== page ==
|Full name||Bobby Rhine|
|Date of birth||April 18, 1976|
|Place of birth||Florissant, Missouri, United States|
|Date of death||September 5, 2011(aged 35)|
|Place of death||Florida|
|Height||5 ft 11 in (1.80 m)|
|1999||→ Milwaukee Rampage (loan)||2||(0)|
|1999||→ New Orleans Riverboat Gamblers (loan)||2||(1)|
|2000||→ Tennessee Rhythm (loan)||1||(0)|
|* Senior club appearances and goals counted for the domestic league only.
† Appearances (Goals).
Rhine played college soccer at the University of Connecticut from 1994 to 1998. In 1997, he redshirted his senior season in order to complete his master's degree requirements. In 1998, he returned for his last season, earning second-team All-American recognition. In February 1999, the Dallas Burn selected Rhine in the first round (sixth overall) in the 1999 MLS College Draft. During his Dallas career, Rhine filled a variety of positions as an on-and-off starter, usually playing up front or in the midfield. His versatility even led to a switch to defense for the 2005 season. His best season came in 2002, when he scored seven goals and six assists and added another goal in the playoffs. In eight MLS seasons, Rhine's regular-season totals stand at 23 goals and 33 assists. In 1999, he went on loan to the Milwaukee Rampage of the USL A-League. In 2000, he played one game on loan with the Tennessee Rhythm. Rhine played his final career game against Los Angeles Galaxy on October 26, 2008, a game in which normal team captain Duilio Davino insisted Rhine take the captain's armband.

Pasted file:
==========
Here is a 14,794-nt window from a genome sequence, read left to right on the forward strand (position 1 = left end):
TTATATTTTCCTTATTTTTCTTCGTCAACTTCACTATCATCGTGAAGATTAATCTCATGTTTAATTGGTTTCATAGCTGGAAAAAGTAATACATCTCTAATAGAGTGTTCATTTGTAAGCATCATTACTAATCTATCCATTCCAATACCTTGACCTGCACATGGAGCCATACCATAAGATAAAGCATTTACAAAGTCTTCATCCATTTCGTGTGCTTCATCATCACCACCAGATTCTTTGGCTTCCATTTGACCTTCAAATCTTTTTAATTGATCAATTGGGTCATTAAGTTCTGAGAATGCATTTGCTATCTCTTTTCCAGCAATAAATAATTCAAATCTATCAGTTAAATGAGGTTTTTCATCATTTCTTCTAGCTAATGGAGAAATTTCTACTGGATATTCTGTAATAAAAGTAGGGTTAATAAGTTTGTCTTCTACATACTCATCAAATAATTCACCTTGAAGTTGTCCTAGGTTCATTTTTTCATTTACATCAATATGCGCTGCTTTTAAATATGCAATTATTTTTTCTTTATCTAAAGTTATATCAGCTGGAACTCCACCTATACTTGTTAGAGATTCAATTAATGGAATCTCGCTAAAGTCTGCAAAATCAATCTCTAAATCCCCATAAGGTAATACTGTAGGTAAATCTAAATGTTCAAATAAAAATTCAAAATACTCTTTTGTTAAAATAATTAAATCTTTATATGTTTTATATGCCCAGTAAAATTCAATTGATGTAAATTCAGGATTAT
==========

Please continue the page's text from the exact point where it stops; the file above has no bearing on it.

Rhine retired at the end of the 2008 season. Upon retiring, he accepted the position of Manager of Community Development with the FC Dallas front office. In addition, Rhine also worked as the color commentator for the team's television broadcasts.
On September 5, 2011, while vacationing with his family in Florida, Rhine died from a sudden heart attack at the age of 35.
- Uconn's Rhine To Redshirt So He Can Focus On Master's
- 1999 Milwuakee Rampage
- 2000 Tennessee Rhythm
- Carrick, Buzz. "Bobby Rhine, 35, dies of heart attack". ESPN Dallas. Retrieved 2011-09-06.